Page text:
66. This clause re-enacts section 15(1) of the Fire Services Act 1947 and allows a fire and rescue authority to enter into agreements with persons other than water undertakers in order to secure the use of water; to improve access to water; or to lay and maintain pipes and to carry out other works in connection with the use of water.
Clause 41: Fire hydrants
67. Access to the water supply is by connection to a fire hydrant. Hydrants may be fitted by a water undertaker at the request of a fire and rescue authority. Clause 41 (1) requires a water undertaker to mark the location of every fire hydrant with a notice or distinguishing mark and under subsection (2) the costs of doing this can be charged to the fire and rescue authority in whose area the hydrant is situated. This re-enacts provisions in section 14(3) of the Fire Services Act 1947.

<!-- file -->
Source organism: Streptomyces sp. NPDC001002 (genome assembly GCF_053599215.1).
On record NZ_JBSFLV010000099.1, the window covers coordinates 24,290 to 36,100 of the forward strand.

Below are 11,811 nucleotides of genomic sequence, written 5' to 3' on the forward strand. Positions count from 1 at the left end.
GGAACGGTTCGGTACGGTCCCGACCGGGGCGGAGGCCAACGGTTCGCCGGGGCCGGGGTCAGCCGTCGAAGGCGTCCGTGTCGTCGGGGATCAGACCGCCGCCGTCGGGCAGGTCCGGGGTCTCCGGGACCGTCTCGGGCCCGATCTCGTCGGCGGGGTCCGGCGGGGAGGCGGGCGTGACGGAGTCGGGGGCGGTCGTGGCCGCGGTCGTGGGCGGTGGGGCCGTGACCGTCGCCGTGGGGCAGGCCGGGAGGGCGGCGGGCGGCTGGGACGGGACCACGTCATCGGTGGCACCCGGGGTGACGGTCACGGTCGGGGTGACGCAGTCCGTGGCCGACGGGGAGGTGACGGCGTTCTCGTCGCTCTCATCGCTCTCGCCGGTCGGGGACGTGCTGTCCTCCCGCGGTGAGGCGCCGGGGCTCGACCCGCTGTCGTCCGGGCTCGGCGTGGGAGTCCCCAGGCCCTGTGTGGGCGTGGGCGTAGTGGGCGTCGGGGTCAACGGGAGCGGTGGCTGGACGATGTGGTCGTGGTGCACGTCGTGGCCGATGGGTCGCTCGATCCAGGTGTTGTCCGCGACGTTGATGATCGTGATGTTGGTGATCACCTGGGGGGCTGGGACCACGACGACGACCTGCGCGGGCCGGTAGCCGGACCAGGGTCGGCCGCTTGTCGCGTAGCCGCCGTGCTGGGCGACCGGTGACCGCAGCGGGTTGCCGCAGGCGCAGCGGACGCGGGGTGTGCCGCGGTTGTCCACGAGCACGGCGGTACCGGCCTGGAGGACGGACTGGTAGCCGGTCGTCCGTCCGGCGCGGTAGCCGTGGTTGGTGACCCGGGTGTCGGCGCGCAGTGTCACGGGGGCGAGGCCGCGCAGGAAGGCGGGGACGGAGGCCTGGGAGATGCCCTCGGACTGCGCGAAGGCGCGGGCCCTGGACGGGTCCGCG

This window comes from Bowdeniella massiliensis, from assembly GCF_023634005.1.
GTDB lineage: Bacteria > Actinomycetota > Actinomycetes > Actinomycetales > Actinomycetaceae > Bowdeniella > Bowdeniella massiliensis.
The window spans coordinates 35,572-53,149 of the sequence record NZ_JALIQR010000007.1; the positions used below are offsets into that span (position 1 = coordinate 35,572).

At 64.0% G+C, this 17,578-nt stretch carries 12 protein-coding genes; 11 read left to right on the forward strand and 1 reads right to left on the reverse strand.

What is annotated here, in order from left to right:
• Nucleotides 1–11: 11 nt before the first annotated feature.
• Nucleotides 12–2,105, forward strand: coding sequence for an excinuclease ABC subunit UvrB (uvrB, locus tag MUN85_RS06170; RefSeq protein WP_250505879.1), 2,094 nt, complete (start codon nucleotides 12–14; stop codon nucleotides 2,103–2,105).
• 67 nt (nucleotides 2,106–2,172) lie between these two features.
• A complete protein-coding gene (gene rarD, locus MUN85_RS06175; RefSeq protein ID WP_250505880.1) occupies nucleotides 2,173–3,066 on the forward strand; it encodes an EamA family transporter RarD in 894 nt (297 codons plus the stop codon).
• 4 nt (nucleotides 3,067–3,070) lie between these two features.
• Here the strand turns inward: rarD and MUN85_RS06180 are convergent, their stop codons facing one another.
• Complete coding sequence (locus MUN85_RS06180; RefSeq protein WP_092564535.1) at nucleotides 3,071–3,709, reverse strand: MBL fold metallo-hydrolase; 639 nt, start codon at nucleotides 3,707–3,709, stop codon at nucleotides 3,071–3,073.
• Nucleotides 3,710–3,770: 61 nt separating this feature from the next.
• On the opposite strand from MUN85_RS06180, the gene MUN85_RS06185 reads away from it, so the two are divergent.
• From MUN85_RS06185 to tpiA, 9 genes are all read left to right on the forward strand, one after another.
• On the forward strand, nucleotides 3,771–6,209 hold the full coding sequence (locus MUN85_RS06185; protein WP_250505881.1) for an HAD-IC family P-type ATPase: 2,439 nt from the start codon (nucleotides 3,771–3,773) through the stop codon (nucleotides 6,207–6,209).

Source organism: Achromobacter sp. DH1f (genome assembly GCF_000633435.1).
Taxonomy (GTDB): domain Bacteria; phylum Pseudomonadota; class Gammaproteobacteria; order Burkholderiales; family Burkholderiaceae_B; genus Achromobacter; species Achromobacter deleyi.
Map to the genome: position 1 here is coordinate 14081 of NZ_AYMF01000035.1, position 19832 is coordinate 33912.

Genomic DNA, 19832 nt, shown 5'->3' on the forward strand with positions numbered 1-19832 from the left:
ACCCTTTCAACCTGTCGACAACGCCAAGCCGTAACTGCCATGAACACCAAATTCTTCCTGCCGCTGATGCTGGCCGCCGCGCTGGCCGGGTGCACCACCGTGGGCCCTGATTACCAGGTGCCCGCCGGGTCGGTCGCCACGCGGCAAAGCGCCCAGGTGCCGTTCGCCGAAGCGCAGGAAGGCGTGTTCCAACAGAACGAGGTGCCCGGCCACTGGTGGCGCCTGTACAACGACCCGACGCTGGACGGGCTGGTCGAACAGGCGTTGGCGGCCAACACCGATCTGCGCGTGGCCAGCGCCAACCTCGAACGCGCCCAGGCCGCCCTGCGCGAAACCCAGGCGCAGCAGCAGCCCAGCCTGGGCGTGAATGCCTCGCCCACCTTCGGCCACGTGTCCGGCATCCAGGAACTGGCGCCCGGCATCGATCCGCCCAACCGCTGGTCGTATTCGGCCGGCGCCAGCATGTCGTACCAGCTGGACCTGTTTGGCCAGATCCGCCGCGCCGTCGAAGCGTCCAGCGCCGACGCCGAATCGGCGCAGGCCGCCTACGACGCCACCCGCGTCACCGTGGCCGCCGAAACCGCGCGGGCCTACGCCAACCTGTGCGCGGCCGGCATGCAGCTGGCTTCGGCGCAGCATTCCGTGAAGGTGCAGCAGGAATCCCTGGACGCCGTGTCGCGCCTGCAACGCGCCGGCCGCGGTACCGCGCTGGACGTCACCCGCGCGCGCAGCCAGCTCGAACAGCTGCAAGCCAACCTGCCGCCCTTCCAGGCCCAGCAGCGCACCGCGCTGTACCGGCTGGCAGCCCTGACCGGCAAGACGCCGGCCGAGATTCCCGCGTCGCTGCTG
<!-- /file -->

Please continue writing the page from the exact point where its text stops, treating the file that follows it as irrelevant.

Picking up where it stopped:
68. Subsection (3) enables the Secretary of State to make regulations providing for uniformity in fire hydrants and the distinguishing notices and marks indicating their location. This re-enacts section 14(6) of the 1947 Act.
69. Subsection (4) makes any obligation of a water undertaker under subsection (1) and (3) enforceable by the Secretary of State under section 18 of the Water Industry Act 1991, which gives the Secretary of State power to make an enforcement order to secure compliance with any statutory or other requirement. This re-enacts section 14(4) of the 1947 Act.
70. Subsection (5) makes it an offence for any person to use a fire hydrant other than for the purpose of fire-fighting or any other purpose of a fire and rescue authority; or other than for any purpose authorised by the water undertaker or other person to whom the hydrant belongs.